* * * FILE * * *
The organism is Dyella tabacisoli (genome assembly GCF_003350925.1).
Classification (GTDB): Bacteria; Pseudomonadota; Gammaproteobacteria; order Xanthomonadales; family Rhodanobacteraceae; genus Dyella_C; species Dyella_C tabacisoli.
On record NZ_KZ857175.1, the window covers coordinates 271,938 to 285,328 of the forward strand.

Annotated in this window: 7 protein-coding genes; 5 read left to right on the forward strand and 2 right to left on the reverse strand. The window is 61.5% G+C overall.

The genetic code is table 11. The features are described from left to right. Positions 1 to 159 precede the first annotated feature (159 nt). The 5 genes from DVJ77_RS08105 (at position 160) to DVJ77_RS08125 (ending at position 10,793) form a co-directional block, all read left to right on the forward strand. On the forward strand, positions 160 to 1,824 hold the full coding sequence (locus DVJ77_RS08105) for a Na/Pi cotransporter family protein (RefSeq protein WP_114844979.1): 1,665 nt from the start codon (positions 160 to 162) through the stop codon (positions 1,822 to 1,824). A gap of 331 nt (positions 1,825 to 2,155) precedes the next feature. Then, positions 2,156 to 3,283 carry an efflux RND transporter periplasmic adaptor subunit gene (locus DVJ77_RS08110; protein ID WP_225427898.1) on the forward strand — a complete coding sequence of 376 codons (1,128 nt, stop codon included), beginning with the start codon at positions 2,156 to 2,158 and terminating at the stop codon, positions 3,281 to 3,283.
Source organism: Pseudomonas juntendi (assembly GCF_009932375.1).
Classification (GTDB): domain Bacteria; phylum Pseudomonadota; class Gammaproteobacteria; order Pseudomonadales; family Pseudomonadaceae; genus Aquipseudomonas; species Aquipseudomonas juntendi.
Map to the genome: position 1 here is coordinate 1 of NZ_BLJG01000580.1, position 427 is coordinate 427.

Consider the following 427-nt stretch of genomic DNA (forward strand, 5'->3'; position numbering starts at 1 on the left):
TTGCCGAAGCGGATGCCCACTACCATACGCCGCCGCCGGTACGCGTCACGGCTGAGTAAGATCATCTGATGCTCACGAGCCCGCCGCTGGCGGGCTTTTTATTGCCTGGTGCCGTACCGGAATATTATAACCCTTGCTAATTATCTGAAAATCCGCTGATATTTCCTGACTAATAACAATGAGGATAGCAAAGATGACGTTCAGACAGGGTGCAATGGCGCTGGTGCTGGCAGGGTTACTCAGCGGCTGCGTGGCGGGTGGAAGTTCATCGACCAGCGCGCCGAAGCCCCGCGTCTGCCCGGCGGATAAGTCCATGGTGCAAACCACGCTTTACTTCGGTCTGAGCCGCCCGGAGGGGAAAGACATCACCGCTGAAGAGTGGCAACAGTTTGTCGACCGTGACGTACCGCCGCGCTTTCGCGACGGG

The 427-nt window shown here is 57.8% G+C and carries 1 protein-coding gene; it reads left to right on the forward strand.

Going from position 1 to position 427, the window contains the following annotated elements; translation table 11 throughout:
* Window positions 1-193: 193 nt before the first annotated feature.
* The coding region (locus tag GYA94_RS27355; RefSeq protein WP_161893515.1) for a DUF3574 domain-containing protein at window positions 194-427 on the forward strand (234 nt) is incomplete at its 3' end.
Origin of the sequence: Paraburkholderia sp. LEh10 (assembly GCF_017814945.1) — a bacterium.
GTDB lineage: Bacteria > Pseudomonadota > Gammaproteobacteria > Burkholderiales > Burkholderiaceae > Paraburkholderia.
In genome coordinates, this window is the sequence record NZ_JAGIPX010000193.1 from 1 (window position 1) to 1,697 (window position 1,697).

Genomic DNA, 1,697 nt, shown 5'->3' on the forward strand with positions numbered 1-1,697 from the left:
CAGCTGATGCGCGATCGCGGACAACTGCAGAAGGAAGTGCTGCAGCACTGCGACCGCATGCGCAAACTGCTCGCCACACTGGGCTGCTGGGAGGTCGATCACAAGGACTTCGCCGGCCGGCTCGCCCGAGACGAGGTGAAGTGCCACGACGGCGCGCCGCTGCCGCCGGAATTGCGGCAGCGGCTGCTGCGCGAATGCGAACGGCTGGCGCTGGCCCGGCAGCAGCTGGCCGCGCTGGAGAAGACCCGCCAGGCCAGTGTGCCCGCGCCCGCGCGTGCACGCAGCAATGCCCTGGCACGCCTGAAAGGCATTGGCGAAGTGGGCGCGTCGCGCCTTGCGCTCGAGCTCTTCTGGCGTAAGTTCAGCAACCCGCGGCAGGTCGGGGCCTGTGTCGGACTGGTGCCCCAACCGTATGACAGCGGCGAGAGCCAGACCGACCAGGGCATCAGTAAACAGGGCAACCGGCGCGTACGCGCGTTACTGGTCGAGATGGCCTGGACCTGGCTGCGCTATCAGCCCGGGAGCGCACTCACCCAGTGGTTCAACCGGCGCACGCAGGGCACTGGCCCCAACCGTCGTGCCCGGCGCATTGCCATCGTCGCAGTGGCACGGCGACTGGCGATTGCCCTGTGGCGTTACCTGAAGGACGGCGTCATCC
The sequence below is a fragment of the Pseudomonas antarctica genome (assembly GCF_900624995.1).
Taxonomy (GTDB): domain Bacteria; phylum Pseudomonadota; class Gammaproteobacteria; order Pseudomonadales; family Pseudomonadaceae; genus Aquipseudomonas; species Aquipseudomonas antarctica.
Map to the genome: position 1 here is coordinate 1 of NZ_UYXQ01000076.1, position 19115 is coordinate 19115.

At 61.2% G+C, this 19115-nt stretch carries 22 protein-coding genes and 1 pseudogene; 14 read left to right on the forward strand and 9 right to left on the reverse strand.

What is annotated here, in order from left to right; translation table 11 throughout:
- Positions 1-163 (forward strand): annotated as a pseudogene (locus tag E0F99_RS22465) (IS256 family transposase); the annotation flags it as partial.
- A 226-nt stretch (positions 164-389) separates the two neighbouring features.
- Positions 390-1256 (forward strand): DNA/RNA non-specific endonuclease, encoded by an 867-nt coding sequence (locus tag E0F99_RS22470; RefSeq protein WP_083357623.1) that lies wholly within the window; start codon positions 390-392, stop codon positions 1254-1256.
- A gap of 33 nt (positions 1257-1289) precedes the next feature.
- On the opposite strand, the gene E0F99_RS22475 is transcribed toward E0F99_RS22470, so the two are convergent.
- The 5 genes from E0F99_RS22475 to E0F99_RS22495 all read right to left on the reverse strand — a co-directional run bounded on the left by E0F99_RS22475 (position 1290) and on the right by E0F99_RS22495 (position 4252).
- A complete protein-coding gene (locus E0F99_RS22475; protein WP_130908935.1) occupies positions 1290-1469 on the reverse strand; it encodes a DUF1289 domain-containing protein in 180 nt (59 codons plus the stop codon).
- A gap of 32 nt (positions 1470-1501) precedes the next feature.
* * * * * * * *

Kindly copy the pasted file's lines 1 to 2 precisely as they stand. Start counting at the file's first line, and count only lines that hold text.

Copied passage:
The organism is Dyella tabacisoli (genome assembly GCF_003350925.1).
Classification (GTDB): Bacteria; Pseudomonadota; Gammaproteobacteria; order Xanthomonadales; family Rhodanobacteraceae; genus Dyella_C; species Dyella_C tabacisoli.